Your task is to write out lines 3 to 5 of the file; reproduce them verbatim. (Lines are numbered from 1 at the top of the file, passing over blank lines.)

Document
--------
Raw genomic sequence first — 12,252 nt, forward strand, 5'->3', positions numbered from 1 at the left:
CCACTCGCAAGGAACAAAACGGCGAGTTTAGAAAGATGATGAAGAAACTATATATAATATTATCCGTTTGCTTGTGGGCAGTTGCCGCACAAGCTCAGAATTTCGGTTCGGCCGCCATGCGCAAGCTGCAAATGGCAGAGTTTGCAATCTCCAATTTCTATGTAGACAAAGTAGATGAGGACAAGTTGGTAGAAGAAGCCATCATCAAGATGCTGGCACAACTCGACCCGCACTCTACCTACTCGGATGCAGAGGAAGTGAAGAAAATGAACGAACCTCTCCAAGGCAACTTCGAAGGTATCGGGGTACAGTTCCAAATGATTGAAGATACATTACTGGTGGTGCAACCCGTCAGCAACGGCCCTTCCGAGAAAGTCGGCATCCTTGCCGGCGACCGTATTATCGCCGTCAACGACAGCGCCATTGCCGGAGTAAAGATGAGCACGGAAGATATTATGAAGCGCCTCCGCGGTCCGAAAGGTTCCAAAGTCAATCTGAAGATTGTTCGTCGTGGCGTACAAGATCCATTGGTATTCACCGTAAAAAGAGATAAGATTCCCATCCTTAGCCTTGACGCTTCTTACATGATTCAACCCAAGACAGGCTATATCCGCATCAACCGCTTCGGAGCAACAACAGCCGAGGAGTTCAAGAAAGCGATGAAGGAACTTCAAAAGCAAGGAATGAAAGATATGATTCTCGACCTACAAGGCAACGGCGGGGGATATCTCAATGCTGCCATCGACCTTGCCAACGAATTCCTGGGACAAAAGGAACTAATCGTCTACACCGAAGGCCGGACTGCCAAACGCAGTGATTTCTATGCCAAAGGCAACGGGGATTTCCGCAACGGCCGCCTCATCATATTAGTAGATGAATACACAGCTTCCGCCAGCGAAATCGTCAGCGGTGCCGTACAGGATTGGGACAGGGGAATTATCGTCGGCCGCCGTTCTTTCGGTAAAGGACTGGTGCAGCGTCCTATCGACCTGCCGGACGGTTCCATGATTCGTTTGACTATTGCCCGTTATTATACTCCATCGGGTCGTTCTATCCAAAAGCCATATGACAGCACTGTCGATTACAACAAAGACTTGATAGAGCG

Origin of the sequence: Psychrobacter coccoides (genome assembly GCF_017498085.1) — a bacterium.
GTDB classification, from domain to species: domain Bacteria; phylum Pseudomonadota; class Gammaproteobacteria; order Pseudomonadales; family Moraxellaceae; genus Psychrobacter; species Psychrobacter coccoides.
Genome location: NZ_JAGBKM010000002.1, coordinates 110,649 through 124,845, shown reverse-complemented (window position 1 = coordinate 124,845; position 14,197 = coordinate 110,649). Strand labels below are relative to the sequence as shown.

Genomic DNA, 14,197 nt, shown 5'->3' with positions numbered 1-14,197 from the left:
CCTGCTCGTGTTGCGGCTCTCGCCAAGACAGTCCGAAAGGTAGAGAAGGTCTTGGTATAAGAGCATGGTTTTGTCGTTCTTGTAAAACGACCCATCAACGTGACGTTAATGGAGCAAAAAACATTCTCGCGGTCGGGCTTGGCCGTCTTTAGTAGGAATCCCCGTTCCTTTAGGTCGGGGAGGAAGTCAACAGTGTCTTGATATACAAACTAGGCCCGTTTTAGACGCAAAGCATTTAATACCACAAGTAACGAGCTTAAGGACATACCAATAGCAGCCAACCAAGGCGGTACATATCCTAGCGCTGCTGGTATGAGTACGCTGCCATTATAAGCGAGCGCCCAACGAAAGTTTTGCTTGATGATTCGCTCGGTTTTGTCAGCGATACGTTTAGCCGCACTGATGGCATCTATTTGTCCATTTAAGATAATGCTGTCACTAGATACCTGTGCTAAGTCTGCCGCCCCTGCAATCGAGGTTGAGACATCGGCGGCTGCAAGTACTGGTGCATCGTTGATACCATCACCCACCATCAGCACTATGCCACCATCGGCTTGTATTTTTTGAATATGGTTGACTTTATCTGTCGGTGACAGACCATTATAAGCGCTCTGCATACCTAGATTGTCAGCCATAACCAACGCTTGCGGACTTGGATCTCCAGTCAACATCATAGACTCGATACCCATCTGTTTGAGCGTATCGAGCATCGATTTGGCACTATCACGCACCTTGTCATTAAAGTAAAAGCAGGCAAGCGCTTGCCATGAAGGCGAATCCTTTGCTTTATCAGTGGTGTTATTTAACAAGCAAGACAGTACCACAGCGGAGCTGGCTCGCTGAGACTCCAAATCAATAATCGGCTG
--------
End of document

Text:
Origin of the sequence: Psychrobacter coccoides (genome assembly GCF_017498085.1) — a bacterium.
GTDB classification, from domain to species: domain Bacteria; phylum Pseudomonadota; class Gammaproteobacteria; order Pseudomonadales; family Moraxellaceae; genus Psychrobacter; species Psychrobacter coccoides.
Genome location: NZ_JAGBKM010000002.1, coordinates 110,649 through 124,845, shown reverse-complemented (window position 1 = coordinate 124,845; position 14,197 = coordinate 110,649). Strand labels below are relative to the sequence as shown.